69. The genesis of cyber defence in Canada was legislative. On December 18, 2001, Parliament passed the Anti-Terrorism Act. As its name suggests, the Act was a response to the terrorist attacks of September 2001. For the Communications Security Establishment (CSE), it meant that its mandate and authorities were enshrined in statute (the National Defence Act), Footnote 102 permitting a significant expansion of its foreign intelligence activities to support, among other things, the fight against al-Qaida. At the same time, the Act provided CSE with broad authority to provide advice, guidance and services to protect electronic information and information infrastructures of importance to the government, including ministerial authorizations for activities that would risk intercepting private communications. Overtime, this authority allowed CSE to develop and conduct novel cyber defence activities on government computer systems or networks, notably active network security testing to measure the security of specific government systems and networks and computer network defence activities to protect specific government systems and networks. Footnote 103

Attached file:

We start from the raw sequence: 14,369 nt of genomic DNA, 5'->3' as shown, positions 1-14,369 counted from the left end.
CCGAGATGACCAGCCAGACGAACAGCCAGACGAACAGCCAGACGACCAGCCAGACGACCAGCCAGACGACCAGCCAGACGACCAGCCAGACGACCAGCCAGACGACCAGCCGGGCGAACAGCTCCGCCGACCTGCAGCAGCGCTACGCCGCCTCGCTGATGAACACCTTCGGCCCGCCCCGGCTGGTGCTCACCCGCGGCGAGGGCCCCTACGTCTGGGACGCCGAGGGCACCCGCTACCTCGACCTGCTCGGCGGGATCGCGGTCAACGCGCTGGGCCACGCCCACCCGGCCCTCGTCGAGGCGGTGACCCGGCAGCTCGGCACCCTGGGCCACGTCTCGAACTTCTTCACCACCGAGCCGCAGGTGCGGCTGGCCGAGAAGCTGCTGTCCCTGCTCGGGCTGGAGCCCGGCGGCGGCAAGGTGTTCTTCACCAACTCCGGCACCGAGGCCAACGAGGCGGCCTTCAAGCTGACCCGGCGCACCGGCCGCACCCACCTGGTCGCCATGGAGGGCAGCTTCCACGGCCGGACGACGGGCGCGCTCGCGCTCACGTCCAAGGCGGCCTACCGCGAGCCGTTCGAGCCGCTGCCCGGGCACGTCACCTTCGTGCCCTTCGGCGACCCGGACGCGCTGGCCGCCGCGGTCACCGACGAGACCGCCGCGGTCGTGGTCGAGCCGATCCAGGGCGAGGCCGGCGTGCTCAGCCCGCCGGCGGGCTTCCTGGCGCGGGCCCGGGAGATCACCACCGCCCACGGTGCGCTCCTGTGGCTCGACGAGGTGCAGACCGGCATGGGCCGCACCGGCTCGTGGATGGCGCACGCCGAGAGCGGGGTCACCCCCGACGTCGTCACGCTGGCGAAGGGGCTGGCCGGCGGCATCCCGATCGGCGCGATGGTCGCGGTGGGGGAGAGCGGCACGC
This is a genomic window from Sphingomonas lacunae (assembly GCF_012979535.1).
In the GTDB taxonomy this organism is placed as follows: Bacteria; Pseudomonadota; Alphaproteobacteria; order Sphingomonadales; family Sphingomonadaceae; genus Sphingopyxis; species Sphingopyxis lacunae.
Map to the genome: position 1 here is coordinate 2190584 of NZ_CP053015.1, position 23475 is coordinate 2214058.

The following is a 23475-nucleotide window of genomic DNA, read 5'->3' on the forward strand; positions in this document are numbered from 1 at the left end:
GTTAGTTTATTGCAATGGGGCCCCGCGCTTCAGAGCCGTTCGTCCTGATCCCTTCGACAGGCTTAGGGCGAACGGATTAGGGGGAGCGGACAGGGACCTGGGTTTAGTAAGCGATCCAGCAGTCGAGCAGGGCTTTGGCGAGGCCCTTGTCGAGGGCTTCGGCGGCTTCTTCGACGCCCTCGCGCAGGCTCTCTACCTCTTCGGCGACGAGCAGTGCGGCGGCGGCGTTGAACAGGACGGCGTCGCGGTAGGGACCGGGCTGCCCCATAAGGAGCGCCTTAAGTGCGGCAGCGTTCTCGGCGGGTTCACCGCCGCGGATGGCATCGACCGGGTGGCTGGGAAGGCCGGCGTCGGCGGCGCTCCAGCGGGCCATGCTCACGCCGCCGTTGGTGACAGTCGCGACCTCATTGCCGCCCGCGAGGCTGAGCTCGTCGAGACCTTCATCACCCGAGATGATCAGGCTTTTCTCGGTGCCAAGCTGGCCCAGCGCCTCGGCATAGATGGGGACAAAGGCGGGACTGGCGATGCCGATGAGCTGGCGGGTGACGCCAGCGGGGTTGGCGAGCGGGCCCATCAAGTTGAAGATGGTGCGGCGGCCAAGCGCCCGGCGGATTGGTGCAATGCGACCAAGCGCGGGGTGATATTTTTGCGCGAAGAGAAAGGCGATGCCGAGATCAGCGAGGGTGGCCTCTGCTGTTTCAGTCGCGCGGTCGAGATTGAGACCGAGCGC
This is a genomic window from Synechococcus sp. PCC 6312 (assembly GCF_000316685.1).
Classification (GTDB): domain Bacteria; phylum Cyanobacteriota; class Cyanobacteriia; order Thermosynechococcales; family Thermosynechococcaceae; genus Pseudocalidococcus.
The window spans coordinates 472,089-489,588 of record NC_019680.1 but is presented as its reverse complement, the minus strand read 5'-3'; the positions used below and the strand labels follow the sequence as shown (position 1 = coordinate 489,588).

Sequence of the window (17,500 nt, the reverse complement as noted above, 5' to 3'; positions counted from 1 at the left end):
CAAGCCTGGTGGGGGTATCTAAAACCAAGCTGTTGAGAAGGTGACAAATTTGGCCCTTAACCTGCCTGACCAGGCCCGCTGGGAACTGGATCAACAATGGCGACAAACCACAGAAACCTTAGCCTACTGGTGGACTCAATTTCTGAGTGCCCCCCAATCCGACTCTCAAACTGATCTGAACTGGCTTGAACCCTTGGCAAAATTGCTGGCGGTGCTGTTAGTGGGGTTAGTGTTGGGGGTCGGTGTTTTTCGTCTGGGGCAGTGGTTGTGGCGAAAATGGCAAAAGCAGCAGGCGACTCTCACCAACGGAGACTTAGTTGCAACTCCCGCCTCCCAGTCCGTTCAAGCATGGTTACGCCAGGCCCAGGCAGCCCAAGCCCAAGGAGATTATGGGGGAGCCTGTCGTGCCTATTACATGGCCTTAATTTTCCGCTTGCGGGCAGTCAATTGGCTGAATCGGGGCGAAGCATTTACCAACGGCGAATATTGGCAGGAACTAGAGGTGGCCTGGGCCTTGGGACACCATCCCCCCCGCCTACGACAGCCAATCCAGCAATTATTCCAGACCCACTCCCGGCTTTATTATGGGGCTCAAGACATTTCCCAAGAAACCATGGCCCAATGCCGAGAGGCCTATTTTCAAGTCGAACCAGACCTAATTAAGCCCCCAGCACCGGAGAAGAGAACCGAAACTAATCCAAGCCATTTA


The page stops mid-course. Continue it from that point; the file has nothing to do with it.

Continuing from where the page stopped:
Active network security testing and security posture assessments